It has become a cliche to say we’re living in unprecedented times, but it continues to be the reality of our situation as protests calling for justice for George Floyd spread across America while the Coronavirus pandemic has no end in sight. Widespread discussion on social media about George Floyd and the larger issues of police brutality, racism, and the Black Lives Matter movement has accompanied the protests, as you’ve probably noticed on both your business and personal social feeds. Almost every big-name brand or company, from Apple to Zappos, has issued a statement pledging their support to #BlackLivesMatter.
The Beginning: Blackout Tuesday and the Music Industry
How did normally-apolitical brands get caught up in this? #TheShowMustBePaused was a hashtag started by two young black women in the music industry, Jamila Thomas and Brianna Agyemang. Thomas and Agyemang called for their peers in the music industry to stop business as usual for one day and reflect on the ways that white industry executives exploit black talent. This day of reflection was set to take place on June 2, 2020.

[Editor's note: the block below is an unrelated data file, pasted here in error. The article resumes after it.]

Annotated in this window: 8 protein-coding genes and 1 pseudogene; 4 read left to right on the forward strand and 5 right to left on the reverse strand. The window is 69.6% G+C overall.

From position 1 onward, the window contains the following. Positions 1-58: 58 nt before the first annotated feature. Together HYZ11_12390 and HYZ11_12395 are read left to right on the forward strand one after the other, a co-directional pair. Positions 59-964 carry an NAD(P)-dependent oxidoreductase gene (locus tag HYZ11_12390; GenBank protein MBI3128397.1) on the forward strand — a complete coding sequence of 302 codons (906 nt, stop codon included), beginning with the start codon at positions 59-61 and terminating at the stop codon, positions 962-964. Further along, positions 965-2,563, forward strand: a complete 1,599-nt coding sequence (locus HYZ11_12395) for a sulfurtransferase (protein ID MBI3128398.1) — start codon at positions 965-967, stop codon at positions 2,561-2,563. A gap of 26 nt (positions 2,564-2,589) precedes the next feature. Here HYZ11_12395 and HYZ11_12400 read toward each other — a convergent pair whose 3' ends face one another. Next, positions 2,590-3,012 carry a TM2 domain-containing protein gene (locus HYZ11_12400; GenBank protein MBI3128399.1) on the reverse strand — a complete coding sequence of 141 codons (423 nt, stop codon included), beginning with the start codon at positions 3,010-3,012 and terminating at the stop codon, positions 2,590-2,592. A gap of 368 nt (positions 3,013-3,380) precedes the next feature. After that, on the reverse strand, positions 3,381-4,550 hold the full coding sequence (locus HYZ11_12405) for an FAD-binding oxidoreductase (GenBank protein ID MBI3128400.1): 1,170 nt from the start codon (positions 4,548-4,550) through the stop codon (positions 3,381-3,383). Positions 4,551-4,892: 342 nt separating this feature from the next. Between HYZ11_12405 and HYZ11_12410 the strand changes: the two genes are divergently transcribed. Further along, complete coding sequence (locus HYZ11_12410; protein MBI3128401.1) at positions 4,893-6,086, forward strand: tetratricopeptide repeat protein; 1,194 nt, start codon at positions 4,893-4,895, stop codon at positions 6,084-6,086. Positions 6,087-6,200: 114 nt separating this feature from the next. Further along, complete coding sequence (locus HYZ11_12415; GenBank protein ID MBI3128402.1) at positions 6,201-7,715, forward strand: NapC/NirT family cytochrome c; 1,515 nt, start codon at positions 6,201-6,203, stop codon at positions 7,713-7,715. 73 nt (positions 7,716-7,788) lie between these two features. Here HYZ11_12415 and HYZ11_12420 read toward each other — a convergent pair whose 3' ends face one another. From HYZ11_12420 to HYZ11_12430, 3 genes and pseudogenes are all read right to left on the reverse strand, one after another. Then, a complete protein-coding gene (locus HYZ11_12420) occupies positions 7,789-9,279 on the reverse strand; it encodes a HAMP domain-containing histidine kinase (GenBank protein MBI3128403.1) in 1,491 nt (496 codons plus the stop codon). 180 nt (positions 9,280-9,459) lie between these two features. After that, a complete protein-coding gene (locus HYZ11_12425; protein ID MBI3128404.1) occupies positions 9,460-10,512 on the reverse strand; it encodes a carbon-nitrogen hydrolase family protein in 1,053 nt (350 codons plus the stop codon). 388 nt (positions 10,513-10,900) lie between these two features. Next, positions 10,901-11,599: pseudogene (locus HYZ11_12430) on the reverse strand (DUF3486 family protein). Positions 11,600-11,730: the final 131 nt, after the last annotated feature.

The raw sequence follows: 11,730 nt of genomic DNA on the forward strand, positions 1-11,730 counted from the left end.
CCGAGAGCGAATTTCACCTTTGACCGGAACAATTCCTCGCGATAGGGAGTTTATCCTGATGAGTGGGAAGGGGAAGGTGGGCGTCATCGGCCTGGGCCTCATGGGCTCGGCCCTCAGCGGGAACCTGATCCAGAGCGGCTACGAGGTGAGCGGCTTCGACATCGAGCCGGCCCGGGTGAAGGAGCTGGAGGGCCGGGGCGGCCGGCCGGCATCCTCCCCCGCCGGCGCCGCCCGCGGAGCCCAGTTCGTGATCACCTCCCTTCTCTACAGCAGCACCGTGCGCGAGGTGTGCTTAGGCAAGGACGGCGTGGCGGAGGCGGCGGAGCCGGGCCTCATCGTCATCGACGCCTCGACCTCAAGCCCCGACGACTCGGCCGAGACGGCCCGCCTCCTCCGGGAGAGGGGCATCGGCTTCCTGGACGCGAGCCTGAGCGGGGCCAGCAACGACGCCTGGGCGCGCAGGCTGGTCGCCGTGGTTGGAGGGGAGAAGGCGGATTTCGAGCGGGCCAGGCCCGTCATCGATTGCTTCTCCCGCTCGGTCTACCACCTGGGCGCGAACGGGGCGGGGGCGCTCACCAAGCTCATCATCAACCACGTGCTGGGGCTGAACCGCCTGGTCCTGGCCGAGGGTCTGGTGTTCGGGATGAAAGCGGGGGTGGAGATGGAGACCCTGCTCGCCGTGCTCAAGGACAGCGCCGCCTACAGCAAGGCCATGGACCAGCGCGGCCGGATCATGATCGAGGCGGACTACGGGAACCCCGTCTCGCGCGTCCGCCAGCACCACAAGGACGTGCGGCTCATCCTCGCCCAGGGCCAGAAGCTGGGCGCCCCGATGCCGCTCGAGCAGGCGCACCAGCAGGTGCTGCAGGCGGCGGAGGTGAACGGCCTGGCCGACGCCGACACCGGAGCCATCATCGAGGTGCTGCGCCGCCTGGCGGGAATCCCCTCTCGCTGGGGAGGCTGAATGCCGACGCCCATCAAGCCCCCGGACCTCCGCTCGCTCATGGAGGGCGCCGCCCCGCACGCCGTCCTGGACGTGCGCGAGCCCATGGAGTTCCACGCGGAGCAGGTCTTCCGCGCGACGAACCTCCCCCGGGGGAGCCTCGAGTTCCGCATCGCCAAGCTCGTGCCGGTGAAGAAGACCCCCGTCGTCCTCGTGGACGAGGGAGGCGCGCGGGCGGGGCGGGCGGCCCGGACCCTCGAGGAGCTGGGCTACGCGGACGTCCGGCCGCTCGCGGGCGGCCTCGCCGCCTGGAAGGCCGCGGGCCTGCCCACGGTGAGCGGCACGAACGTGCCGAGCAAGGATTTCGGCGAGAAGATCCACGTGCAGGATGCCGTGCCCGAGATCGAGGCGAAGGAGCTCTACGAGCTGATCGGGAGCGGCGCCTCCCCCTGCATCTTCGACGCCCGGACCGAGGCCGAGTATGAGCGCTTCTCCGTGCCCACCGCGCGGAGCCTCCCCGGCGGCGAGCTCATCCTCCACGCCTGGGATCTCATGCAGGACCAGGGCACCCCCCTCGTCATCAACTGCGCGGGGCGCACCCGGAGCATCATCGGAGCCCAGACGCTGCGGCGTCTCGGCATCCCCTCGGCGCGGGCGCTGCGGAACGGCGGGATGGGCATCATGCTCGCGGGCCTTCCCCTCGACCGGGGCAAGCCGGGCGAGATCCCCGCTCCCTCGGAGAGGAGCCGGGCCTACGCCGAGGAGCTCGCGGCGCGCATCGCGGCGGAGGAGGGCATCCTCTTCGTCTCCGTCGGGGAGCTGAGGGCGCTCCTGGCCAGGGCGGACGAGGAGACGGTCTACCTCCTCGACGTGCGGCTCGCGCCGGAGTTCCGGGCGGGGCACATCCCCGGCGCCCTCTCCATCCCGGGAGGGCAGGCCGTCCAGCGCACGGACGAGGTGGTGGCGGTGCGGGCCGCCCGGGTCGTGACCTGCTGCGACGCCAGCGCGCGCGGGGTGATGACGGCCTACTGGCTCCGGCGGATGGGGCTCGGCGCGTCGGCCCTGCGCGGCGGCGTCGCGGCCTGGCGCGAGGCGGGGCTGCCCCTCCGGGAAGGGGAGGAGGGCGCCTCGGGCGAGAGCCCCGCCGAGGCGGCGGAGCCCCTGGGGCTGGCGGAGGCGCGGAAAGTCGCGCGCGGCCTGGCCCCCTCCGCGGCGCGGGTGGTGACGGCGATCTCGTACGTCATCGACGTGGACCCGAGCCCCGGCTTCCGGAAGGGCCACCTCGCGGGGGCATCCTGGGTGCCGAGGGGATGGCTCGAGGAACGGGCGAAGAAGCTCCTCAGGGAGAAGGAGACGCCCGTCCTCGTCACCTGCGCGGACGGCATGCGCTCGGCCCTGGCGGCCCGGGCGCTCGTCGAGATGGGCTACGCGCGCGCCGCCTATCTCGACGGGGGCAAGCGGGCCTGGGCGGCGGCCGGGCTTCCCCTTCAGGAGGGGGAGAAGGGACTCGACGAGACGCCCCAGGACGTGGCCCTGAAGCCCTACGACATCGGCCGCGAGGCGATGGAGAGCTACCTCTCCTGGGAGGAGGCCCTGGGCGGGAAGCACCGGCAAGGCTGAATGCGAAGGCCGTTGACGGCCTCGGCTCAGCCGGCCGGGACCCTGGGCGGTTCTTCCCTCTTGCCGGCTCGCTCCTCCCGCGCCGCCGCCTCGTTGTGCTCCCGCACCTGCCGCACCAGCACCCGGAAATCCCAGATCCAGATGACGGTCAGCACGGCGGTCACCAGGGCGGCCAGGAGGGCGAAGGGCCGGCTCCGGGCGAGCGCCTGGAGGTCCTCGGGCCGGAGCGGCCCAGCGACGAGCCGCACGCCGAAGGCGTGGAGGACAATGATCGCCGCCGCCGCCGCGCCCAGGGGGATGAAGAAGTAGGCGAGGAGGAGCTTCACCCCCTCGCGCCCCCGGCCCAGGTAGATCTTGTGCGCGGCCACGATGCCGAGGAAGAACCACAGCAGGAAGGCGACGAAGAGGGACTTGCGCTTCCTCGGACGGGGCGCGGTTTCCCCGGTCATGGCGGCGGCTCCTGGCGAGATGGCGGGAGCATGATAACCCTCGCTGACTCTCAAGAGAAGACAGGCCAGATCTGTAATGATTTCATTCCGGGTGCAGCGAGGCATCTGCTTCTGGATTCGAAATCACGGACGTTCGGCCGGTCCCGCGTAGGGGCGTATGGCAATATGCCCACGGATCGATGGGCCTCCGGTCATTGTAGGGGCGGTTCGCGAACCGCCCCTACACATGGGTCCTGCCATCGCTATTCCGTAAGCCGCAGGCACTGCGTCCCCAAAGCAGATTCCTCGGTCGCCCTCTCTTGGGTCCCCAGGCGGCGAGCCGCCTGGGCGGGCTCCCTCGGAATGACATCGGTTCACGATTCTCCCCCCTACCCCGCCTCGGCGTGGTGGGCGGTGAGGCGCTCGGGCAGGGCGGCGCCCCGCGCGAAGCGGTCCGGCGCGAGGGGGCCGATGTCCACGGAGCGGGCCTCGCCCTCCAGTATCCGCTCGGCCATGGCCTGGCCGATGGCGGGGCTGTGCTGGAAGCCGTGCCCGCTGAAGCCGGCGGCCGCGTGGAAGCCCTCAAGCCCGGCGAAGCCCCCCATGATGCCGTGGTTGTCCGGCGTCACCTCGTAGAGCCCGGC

News of the movement rapidly spread as people and brands outside of the music industry vowed to participate in a silent day of reflection as well. #TheShowMustBePaused mutated into #BlackOutTuesday, the flood of black squares that probably made its way onto your feed. #BlackOutTuesday was intended to be a day on social platforms for allies to the Black Lives Matter movement to show solidarity (represented by posting a black square) and cease posting “as normal” in order to spread information about the movement, the protests, and George Floyd.
A good idea in theory, right? But just as quickly as it appeared, #BlackOutTuesday began to draw criticism. Some people said silent reflection wasn’t enough—supporters should be donating, sharing information, and having conversations about racism with their friends and families. Additionally, activists argued, the flood of black squares appearing in the #BlackLivesMatter hashtag on Instagram was making it more difficult to share information about the movement and upcoming events.